"Stop a moment. I am going to be honest. This is what I want you to do. I want you to hide your disgust, take no heed to your clean clothes, and come right down with me - here, into the thickest of the fog and mud and foul effluvia. I want you to hear a story." Life in the Iron Mills
shocked the Atlantic Monthly
readership when it was published in 1861. It tells the story of Hugh Wolfe, a desperately poor worker in the iron mills, and his cousin Deb, who steals money so that Hugh might have a chance to become an artist. The anonymous narrator of the story is merciless, intent upon showing her readers life at the bottom, complete with drunkenness, rotten food, and slimy hovels. Hugh Wolfe's life is a daily as well as archetypal tragedy, grabbing at the hearts and stomachs of its readers, and Rebecca Harding Davis captures his life in prose that combines outrage, spirituality, and nightmare. Again and again, she demands compassion and action; the solution she sees lies not only in working-class leadership but in businessmen coming to see their workers as human beings with hearts and souls. It is a courageous, hypnotic story; appropriately enough, its republication in 1972, the first of the Feminist Press rediscovered classics series, helped mobilize a movement toward the reprinting of neglected works by American women. -- For great reviews of books for girls, check out Let's Hear It for the Girls: 375 Great Books for Readers 2-14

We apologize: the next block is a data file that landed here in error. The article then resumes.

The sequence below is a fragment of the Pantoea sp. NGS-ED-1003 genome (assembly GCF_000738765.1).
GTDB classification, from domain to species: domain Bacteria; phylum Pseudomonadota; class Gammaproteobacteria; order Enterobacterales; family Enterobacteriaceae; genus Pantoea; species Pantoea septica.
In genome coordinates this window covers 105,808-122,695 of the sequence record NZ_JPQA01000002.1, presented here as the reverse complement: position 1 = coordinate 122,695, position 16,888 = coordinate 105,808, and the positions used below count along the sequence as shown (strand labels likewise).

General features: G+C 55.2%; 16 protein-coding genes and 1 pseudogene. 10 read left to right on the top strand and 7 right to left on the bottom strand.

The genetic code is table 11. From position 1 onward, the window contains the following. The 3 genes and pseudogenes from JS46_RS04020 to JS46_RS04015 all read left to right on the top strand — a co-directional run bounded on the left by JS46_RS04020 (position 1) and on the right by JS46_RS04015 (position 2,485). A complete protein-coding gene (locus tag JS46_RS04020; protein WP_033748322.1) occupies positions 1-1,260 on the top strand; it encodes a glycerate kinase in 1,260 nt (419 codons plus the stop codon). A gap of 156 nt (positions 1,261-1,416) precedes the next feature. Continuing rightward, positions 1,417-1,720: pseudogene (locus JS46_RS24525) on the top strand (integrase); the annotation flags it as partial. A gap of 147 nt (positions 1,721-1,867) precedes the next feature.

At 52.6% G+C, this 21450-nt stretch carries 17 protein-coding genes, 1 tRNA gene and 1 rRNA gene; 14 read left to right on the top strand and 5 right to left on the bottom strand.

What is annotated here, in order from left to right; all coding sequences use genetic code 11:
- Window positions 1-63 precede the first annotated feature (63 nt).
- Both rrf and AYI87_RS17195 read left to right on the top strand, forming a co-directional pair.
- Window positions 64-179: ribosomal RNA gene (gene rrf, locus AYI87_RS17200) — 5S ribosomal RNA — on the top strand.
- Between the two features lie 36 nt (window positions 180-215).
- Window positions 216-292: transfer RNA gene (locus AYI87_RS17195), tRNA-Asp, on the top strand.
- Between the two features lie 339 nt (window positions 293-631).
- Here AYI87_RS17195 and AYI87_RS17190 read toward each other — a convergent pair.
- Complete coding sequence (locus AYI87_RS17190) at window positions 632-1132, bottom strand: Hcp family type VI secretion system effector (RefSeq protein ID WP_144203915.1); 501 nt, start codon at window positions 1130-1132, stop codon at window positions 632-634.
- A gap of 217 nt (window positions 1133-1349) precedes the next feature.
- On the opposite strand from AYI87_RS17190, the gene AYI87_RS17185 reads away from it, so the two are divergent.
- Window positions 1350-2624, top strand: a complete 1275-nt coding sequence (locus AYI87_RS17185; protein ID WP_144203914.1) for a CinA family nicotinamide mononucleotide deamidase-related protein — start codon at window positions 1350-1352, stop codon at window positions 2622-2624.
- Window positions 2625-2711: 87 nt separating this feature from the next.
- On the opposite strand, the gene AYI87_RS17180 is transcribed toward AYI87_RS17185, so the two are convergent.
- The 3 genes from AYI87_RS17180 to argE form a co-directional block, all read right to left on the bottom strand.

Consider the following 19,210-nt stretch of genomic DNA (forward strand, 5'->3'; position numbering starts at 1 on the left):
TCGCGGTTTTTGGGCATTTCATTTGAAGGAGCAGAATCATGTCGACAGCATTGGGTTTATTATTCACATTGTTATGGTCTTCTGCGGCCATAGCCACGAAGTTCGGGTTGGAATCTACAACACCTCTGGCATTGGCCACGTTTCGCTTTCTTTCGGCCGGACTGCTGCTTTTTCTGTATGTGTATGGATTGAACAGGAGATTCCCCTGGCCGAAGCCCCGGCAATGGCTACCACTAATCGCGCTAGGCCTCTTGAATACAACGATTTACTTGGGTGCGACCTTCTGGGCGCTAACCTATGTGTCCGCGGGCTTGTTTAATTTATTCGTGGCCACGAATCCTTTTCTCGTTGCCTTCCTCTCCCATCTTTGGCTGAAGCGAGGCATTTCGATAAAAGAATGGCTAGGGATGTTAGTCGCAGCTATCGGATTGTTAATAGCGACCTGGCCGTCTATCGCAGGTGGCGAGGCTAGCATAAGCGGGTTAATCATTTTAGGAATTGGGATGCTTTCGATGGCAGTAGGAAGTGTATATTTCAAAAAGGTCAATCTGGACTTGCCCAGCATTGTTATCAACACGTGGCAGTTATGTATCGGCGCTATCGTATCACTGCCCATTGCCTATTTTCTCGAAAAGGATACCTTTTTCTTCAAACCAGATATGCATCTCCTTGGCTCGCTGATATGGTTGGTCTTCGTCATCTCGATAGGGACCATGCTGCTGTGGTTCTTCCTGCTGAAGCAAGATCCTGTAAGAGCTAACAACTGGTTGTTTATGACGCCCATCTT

. -- From 500 Great Books by Women; review by Erica Bauermeister
About the Author
Activist and author Tillie Olsen is best known for her prize-winning fiction Tell Me a Riddle and Yonnondio: From the Thirties. She has taught at MIT, Stanford, and Amherst. Olsen is an recipient of an Award for Distinguished Contribution to American Literature from the American Academy and the National Institute of Arts and Letters.